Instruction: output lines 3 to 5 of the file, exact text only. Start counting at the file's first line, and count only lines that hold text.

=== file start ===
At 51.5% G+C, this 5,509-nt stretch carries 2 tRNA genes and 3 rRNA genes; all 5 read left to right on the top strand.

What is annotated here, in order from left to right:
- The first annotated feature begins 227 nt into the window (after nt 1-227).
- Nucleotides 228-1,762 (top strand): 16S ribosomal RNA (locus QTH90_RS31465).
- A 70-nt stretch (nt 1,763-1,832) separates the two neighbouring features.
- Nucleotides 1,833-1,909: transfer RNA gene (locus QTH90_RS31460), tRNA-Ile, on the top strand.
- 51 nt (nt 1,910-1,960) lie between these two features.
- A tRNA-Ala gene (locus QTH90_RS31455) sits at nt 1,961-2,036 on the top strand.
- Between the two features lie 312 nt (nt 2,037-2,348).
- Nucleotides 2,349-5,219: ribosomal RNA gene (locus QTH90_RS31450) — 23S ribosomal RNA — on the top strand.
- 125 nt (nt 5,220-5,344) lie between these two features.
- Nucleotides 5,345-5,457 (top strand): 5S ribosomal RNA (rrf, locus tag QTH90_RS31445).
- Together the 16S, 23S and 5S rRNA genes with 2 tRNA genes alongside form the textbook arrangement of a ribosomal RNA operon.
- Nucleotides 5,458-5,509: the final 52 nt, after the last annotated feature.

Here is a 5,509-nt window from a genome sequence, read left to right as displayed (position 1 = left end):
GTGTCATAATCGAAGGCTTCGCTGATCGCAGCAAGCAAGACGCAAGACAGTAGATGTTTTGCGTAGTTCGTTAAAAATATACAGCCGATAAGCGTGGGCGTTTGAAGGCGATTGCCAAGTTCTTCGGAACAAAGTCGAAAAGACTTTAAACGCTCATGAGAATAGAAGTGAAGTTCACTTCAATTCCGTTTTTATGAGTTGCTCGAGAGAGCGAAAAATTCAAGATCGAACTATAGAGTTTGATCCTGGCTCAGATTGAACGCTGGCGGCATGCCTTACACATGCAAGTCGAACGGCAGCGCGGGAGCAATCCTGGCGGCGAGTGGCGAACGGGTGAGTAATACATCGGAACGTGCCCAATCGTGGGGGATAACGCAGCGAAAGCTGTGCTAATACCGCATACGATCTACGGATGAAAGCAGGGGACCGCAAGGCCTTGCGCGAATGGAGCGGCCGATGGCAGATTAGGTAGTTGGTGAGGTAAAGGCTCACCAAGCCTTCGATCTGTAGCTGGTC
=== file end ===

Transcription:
- The first annotated feature begins 227 nt into the window (after nt 1-227).
- Nucleotides 228-1,762 (top strand): 16S ribosomal RNA (locus QTH90_RS31465).
- A 70-nt stretch (nt 1,763-1,832) separates the two neighbouring features.